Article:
‘Jamaica Owed £2.2 Trillion In Slavery Reparations’
JAMAICA IS owed an estimated £2.2 trillion in slavery reparation, a report by the National Reparation Commission has claimed.
The commission is now asking the government to consider seeking a debt write-off from countries that benefited from the trans-atlantic slave trade.
In its report, which was tabled in the House of Representatives last Wednesday (Sept 17), the commission called on the Government to “provide a list of the national debt so that negotiations can be initiated under the umbrella of reparations to write off the present debt owed by our country as debt-for-equity swap by the nations identified”.
The report of the commission, which was chaired by Professor Verene Shepherd, further said the debt write-off is an important development strategy and one that is geared towards achieving sustainable development.
Jamaica’s stock of public debt is expected to increase to $2.09 trillion this fiscal year. The debt stock is estimated to be 132 per cent of gross domestic product (GDP).
As part of the reparation strategy, which is being proposed, the commission suggested that the Government negotiates with Spain and the United Kingdom for compensation for historic injustices and discuss with them the strategies needed for, among other things, the return of the money, which was paid to the owners of enslaved Africans in return for emancipation.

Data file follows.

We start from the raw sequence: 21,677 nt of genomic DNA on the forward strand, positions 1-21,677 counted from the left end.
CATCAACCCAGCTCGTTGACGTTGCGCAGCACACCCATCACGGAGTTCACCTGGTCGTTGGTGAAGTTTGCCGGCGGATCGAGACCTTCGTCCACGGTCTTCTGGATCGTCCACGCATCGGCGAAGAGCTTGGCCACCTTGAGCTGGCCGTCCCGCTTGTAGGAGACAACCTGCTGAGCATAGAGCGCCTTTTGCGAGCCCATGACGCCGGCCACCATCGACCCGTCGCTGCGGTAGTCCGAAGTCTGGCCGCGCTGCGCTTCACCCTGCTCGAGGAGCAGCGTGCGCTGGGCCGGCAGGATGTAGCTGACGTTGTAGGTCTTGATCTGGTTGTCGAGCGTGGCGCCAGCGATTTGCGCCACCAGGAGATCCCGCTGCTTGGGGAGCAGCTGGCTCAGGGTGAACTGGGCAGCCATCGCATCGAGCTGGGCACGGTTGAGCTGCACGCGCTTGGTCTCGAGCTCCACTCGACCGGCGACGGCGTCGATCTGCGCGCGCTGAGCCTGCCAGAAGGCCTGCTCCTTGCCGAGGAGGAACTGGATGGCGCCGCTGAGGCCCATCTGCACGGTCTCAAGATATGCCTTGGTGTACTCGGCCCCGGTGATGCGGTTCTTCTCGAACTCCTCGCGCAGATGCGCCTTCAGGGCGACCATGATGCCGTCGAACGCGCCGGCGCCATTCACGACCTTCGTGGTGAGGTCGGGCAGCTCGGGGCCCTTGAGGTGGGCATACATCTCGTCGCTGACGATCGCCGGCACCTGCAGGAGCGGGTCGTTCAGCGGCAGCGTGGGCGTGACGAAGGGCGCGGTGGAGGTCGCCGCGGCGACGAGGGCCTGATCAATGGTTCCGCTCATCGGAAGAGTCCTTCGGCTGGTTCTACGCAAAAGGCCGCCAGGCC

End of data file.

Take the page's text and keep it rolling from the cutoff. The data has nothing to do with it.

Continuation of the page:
Using the calculations of economic historian David Richardson, it is estimated that the total monetary reparations owed by Britain to its former colonies is £7.5 trillion.
“Jamaica, being the largest and most profitable of its colonies, accounted for 30.64 per cent, or an estimated £2.2 trillion,” the report said.
The commission noted that more than 10 million Africans were taken from their homes and forcefully transported to the Caribbean as the enslaved chattel and property of Europeans.
“The transatlantic slave trade is the largest forced migration in human history and has no parallel in terms of man’s inhumanity to man,” the report said.
It added: “This trade in enchained bodies was a highly successful commercial business for the nations of Europe. The lives of millions of men, women and children were destroyed in search for profits.”
The commission, in pushing the need for debt cancellation, said Caribbean governments that emerged from slavery and colonialism have inherited the massive crisis of community poverty and institutional unpreparedness for development.
“These governments still daily engage in the business of cleaning up the colonial mess in order to prepare for development. The pressure of development has driven governments to carry the burden of public employment and social privileges designed to confront colonial legacies. This process has resulted in states accumulating unsustainable levels of public debt that now constitute their fiscal entrapment,” the report said.